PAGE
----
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OTTAWA, Oct 4 (Reuters) - Canada's nuclear regulator is so bad at paperwork that it cannot prove it is properly inspecting nuclear power stations and ensuring operators follow the rules, the country's official environmental watchdog said on Tuesday.
In an audit, Environment Commissioner Julie Gelfand also highlighted what she said were staff shortages at the Canadian Nuclear Safety Commission (CNSC).
The CNSC oversees Canada's 19 nuclear reactors, which generate about 17 percent of the nation's electricity.
Gelfand, who reports directly to Parliament, said the audit had uncovered many cases of inadequate or missing documentation.
"The CNSC could not show that site inspections were planned in a rigorous and systematic way to ensure they were sufficient - in both number and type - to verify that nuclear facilities were complying with all requirements," Gelfand said.
"The commission could also not show it had allocated enough staff to carry out inspections," she added in a statement.
The audit examined how the CNSC managed site inspections, not the overall safety of nuclear power plants in Canada.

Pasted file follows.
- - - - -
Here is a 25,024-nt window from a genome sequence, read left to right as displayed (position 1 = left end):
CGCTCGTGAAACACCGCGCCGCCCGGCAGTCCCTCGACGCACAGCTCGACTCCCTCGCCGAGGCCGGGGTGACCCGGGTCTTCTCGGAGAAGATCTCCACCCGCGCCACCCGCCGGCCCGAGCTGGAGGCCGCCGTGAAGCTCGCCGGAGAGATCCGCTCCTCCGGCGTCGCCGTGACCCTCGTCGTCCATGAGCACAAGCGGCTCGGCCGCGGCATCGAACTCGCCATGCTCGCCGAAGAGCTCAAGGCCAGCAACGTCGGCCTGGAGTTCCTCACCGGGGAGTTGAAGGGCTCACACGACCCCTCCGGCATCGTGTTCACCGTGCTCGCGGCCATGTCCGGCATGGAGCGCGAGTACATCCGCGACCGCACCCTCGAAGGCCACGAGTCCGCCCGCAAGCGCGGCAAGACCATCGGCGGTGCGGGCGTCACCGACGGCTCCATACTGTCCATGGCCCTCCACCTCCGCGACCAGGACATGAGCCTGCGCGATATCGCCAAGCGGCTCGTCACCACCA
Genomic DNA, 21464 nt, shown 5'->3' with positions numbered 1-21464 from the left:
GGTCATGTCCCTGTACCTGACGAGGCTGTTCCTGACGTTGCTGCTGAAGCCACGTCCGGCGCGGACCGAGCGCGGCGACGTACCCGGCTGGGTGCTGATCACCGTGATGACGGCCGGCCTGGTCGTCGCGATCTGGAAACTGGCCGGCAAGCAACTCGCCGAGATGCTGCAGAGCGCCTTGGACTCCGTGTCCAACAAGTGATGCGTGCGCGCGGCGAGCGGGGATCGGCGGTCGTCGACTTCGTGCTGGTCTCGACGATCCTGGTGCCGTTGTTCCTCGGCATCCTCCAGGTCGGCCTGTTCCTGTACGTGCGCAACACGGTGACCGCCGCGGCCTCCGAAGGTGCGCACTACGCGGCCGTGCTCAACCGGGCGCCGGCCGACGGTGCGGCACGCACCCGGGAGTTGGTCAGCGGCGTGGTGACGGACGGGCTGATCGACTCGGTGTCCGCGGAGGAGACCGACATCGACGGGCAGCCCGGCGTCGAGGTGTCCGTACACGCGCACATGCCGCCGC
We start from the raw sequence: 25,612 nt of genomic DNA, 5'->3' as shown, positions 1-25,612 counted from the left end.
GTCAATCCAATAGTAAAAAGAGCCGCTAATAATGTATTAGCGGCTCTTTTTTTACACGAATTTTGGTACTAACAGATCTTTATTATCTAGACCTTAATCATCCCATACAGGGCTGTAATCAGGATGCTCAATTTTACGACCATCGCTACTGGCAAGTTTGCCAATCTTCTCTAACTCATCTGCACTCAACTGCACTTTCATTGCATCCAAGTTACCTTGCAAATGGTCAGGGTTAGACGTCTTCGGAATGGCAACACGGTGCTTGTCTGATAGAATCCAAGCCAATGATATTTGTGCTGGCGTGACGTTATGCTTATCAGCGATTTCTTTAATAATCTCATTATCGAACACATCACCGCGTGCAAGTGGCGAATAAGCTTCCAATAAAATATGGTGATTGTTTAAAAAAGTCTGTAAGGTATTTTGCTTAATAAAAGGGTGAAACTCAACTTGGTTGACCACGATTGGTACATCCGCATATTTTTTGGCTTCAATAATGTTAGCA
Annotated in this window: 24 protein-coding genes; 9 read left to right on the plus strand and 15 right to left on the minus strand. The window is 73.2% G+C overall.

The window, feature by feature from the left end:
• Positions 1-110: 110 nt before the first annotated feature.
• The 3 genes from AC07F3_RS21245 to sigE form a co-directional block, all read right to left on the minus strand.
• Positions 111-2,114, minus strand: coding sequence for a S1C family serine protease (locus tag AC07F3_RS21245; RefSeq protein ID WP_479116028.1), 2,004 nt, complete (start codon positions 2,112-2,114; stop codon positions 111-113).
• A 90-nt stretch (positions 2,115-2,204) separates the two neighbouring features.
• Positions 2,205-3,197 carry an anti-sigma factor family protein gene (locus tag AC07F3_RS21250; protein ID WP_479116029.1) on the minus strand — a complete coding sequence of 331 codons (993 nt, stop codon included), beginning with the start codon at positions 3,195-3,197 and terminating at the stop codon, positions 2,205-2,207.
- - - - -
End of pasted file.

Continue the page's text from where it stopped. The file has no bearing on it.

While the CNSC did follow up on cases of non-compliance by power plant operators, and confirmed they were taking corrective action, it sometimes did so slowly, the audit found.
Gelfand said documentation was so poor that the CNSC could not prove its inspectors always followed correct procedures during site visits or that their reports accurately reflected what a plant inspection had found.
In the 2013-14 and 2014-15 fiscal years, the CNSC only completed 76 percent of planned site inspections, in part because it did not have the necessary staff.
Although senior management said there were enough inspectors, officials on the ground at every plant told Gelfand's team that "there were either not enough inspectors at their sites or not enough at the levels needed."
In a written response to the criticism, the CNSC said its nuclear oversight procedures were comprehensive, but agreed on the need for better documentation. (Reporting by David Ljunggren; Editing by Paul Simao)